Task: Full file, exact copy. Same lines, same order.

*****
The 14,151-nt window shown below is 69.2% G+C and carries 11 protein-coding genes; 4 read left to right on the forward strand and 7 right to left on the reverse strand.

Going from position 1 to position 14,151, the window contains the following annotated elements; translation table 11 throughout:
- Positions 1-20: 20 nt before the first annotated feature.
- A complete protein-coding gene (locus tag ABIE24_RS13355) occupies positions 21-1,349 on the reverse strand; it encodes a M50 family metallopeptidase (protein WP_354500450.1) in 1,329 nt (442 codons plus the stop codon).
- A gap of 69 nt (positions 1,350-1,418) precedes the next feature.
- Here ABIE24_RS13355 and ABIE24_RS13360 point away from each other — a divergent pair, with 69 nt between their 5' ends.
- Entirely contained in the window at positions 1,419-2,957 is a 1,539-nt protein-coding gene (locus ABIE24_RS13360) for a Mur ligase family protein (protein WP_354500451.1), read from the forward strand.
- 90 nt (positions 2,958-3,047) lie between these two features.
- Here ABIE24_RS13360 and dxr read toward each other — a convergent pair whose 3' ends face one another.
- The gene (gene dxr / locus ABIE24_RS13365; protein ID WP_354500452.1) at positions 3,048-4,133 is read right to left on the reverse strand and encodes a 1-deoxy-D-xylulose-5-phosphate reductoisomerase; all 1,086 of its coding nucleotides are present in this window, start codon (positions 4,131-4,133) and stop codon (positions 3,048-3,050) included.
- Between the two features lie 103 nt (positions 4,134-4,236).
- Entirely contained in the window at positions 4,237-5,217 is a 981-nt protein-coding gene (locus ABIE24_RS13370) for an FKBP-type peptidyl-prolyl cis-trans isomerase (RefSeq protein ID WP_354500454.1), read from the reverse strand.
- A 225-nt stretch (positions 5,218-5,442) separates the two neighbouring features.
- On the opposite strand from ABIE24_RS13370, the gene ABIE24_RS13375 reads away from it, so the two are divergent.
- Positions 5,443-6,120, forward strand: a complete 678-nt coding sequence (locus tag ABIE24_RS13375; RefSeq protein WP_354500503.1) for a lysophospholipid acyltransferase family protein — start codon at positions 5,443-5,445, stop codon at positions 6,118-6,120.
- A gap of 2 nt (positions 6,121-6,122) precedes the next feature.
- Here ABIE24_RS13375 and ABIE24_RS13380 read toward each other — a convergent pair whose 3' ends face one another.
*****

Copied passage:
The 14,151-nt window shown below is 69.2% G+C and carries 11 protein-coding genes; 4 read left to right on the forward strand and 7 right to left on the reverse strand.

Going from position 1 to position 14,151, the window contains the following annotated elements; translation table 11 throughout:
- Positions 1-20: 20 nt before the first annotated feature.
- A complete protein-coding gene (locus tag ABIE24_RS13355) occupies positions 21-1,349 on the reverse strand; it encodes a M50 family metallopeptidase (protein WP_354500450.1) in 1,329 nt (442 codons plus the stop codon).
- A gap of 69 nt (positions 1,350-1,418) precedes the next feature.
- Here ABIE24_RS13355 and ABIE24_RS13360 point away from each other — a divergent pair, with 69 nt between their 5' ends.
- Entirely contained in the window at positions 1,419-2,957 is a 1,539-nt protein-coding gene (locus ABIE24_RS13360) for a Mur ligase family protein (protein WP_354500451.1), read from the forward strand.
- 90 nt (positions 2,958-3,047) lie between these two features.
- Here ABIE24_RS13360 and dxr read toward each other — a convergent pair whose 3' ends face one another.
- The gene (gene dxr / locus ABIE24_RS13365; protein ID WP_354500452.1) at positions 3,048-4,133 is read right to left on the reverse strand and encodes a 1-deoxy-D-xylulose-5-phosphate reductoisomerase; all 1,086 of its coding nucleotides are present in this window, start codon (positions 4,131-4,133) and stop codon (positions 3,048-3,050) included.
- Between the two features lie 103 nt (positions 4,134-4,236).
- Entirely contained in the window at positions 4,237-5,217 is a 981-nt protein-coding gene (locus ABIE24_RS13370) for an FKBP-type peptidyl-prolyl cis-trans isomerase (RefSeq protein ID WP_354500454.1), read from the reverse strand.
- A 225-nt stretch (positions 5,218-5,442) separates the two neighbouring features.
- On the opposite strand from ABIE24_RS13370, the gene ABIE24_RS13375 reads away from it, so the two are divergent.
- Positions 5,443-6,120, forward strand: a complete 678-nt coding sequence (locus tag ABIE24_RS13375; RefSeq protein WP_354500503.1) for a lysophospholipid acyltransferase family protein — start codon at positions 5,443-5,445, stop codon at positions 6,118-6,120.
- A gap of 2 nt (positions 6,121-6,122) precedes the next feature.
- Here ABIE24_RS13375 and ABIE24_RS13380 read toward each other — a convergent pair whose 3' ends face one another.